Hinduism is a religion which incorporates diverse views on the concept of God. Different traditions of Hinduism have different theistic views, and these views have been described by scholars as polytheism, monotheism, henotheism, panentheism, pantheism, monism, agnostic, humanism, atheism or non-theism.

The concept of God in Hinduism varies in its diverse traditions. Hinduism spans a wide range of beliefs such as henotheism, monotheism, polytheism, panentheism, pantheism, pandeism, monism, atheism and nontheism.

Radha Krishna Divine couple in Hinduism

RadhaKrishn are collectively known within Hinduism as the combined forms of feminine as well as the masculine realities of God. Radha and Krishna are the primeval forms of God and His pleasure potency respectively in the Vaishnava school of thought in Vedic culture. Krishna is referred to as svayam bhagavan in Vaishnavism theology and Radha is illustrated as the primeval potency of the three main potencies of God, Hladini, Sandhini (eternality) and Samvit of which Radha is an embodiment of the feeling of love towards the almighty God Shree Krishna (Hladini). With Krishna, Radha is acknowledged as the Supreme Goddess, for it is said that Krishna or God is only satiated by devotional service in loving servitude and Radha is the personification of devotional service to the supreme. She is also considered in Vaishnavism as the total feminine energy and also as the Supreme Lakshmi (Adi-Lakshmi). Various devotees worship her with the understanding of her merciful nature as the only way to attain Krishna. Radha is also depicted to be Krishna himself, split into two, for the purpose of His enjoyment.

Ekasarana Dharma

Ekasarana Dharma is a panentheistic form of Hinduism founded and propagated by Srimanta Sankardeva in the 15th century. Most of the adherents of this religion today live in the Indian state of Assam. As part of the greater Bhakti movement in other parts of India, it rejects vedic and other esoteric rites of worship, and instead replaces them by a simplified form that requires just uttering the name (naam) of God.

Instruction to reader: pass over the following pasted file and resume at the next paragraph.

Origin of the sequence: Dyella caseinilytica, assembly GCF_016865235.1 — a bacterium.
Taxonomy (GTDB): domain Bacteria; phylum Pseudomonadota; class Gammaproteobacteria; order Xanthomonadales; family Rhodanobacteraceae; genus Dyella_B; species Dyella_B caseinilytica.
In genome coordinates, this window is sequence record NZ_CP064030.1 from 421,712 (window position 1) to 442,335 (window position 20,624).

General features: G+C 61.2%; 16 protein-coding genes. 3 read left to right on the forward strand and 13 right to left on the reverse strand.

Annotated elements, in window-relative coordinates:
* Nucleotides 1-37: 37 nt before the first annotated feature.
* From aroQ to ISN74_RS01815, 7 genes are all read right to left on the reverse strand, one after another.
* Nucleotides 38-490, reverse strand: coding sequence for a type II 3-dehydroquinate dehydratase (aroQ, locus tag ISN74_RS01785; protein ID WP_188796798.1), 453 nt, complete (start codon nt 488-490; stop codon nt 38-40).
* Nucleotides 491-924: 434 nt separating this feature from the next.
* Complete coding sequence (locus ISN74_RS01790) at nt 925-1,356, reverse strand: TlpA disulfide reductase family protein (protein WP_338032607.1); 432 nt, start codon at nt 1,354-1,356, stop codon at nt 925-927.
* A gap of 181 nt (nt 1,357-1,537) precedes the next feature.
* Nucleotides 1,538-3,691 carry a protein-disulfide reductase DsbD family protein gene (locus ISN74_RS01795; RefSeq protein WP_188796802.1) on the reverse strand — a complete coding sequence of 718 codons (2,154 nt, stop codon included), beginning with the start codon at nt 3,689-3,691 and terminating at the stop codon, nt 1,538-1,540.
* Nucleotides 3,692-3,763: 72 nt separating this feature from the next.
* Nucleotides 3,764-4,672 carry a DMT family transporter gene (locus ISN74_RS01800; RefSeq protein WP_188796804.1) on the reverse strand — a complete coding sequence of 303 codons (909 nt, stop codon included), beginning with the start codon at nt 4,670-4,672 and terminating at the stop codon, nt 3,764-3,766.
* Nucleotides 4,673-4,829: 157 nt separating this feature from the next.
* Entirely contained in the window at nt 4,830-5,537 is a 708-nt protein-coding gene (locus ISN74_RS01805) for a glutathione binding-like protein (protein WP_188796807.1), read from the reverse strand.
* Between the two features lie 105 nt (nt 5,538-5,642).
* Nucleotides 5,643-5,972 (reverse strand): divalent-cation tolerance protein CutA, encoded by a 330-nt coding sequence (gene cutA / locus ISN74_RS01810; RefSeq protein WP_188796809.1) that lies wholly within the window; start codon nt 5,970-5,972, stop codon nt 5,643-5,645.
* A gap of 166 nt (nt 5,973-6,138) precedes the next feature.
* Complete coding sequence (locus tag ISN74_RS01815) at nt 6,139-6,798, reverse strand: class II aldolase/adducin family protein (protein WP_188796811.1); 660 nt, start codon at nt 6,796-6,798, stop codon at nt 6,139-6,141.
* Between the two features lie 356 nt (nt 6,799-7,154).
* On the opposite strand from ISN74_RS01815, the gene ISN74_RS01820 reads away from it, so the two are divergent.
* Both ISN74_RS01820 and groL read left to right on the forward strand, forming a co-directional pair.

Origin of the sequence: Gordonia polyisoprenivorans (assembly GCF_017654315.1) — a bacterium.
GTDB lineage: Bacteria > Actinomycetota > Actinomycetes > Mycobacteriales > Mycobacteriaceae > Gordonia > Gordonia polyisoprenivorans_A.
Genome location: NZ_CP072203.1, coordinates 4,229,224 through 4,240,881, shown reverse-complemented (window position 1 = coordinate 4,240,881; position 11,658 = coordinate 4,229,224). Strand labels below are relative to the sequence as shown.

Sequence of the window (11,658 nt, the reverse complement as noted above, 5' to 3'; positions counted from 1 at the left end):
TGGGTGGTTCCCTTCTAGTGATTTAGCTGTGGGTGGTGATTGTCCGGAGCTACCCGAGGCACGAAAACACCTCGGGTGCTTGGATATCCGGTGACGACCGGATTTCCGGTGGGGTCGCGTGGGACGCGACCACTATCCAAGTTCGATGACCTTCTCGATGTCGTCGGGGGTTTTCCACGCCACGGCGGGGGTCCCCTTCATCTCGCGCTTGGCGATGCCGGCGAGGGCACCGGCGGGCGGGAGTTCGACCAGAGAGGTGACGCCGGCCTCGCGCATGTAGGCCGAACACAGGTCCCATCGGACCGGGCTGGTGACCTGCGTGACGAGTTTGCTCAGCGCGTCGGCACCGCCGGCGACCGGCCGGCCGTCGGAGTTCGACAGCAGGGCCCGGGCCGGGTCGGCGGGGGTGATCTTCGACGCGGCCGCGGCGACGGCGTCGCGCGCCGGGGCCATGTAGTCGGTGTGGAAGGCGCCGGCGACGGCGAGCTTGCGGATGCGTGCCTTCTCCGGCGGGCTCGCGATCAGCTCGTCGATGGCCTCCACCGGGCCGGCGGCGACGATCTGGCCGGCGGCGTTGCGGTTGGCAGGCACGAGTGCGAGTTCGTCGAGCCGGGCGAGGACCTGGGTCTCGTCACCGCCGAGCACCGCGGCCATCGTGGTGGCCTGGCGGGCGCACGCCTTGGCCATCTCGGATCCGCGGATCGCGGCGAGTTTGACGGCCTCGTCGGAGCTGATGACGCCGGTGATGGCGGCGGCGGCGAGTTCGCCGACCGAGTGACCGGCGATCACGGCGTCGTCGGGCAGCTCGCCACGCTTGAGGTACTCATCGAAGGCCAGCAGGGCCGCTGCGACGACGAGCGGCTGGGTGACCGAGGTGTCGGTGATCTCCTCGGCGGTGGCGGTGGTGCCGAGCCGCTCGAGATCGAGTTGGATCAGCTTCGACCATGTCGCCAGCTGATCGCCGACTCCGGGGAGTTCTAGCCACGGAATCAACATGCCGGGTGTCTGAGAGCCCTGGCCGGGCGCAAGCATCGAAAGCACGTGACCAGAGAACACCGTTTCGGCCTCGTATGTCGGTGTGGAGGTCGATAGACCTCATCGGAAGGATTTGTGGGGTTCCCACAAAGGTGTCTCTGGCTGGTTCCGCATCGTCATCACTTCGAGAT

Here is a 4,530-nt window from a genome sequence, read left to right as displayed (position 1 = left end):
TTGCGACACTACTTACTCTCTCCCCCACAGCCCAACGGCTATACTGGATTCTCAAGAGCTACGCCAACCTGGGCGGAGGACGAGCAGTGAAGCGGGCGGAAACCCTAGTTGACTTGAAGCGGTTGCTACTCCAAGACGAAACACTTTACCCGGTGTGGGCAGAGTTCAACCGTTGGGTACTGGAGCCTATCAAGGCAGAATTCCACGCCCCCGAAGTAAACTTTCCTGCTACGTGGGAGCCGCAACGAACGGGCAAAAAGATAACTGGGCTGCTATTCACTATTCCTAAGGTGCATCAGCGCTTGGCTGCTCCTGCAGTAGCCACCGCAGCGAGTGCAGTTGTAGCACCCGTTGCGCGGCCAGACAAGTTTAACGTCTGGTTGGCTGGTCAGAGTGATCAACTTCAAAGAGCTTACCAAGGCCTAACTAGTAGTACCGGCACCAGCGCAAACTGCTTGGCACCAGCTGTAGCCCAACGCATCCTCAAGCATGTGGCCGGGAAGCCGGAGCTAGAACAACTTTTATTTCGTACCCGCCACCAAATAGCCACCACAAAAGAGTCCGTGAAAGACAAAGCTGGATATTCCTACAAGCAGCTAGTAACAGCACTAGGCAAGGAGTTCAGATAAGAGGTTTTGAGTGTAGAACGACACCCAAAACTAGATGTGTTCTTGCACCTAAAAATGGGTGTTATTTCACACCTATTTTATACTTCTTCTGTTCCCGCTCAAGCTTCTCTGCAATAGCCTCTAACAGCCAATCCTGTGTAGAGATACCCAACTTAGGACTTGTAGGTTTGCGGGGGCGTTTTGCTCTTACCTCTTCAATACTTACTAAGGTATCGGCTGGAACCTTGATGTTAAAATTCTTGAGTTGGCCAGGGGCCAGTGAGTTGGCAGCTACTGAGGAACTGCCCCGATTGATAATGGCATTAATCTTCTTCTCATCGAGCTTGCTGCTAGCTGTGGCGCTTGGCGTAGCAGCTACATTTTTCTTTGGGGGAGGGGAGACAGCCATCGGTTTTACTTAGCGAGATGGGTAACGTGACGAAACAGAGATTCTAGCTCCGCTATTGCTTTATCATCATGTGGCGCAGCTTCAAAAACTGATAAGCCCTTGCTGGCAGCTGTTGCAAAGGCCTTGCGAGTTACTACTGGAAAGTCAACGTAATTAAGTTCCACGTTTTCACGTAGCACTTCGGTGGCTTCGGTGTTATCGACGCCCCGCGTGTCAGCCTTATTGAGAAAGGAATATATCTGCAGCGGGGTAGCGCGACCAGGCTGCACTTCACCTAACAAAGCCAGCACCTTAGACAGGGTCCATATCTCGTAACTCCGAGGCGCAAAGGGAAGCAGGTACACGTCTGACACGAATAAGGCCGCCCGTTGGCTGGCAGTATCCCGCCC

Brahma Samhita

The Brahma Saṁhitā is a Sanskrit Pañcarātra text, composed of verses of prayer spoken by Brahma glorifying the Supreme Lord Kṛṣṇa or Govinda at the beginning of creation. It is revered within Gauḍiya Vaiṣṇavism, whose 16th-century founder, Caitanya Mahāprabhu (1486–1534), rediscovered a part of the work, the 62 verses of Chapter 5, which had previously been lost for a few centuries, at the Adikeshav Temple in Thiruvattar, Tamil Nadu, South India. Mitsunori Matsubara, in his Pañcarātra Saṁhitās and Early Vaisṇava Theology dates the text at ca 1300 CE. The text contains a highly esoteric description, with the Kāma-Gāyatṛi, of Kṛṣṇa in His abode Goloka.

Svayam Bhagavān is a Sanskrit theological term for the concept of absolute representation of God as Bhagavan - The Supreme Personality who possesses all riches, all strength, all fame, all beauty, all knowledge and all renunciation.

Achintya Bheda Abheda

Achintya-Bheda-Abheda is a school of Vedanta representing the philosophy of inconceivable one-ness and difference. In Sanskrit achintya means 'inconceivable', bheda translates as 'difference', and abheda translates as 'non-difference'. The Gaudiya Vaishnava religious tradition employs the term in relation to the relationship of creation and creator, between God and his energies. It is believed that this philosophy was taught by the movement's theological founder Chaitanya Mahaprabhu and differentiates the Gaudiya tradition from the other Vaishnava Sampradayas. It can be understood as an integration of the strict dualist (dvaita) theology of Madhvacharya and the qualified monism (vishishtadvaita) of Ramanuja.

Aishvarya which is a noun, means lordship or sovereignty, prosperity or royal or exalted rank. Prosperity, power and recognition by society are the three aspects of man’s life that constitute aishvarya which term also refers to the aishvarya or greatness of God and of Brahman.

Satyanarayana Dasa

Dr. Satyanarayana Dasa is an Indian Gaudiya Vaisnava scholar and practitioner. Dasa is a polymath, holding a Ph.D. in Sanskrit from Agra University, a degree in Indian law from Agra University, a Bachelors of Technology in Mechanical engineering from the Indian Institute of Technology and a Masters of Technology in Industrial Engineering from the Indian Institute of Technology. Currently based in India at the Jiva Institute, which he founded, Dasa has published numerous books and original papers in the field of Gaudiya Vaisnavism including translations and commentaries on the Sat Sandarbhas. His honors include an award from the President of India in 2012. Dasa has been called a leading living practitioner-scholar of Jīva Gosvāmin.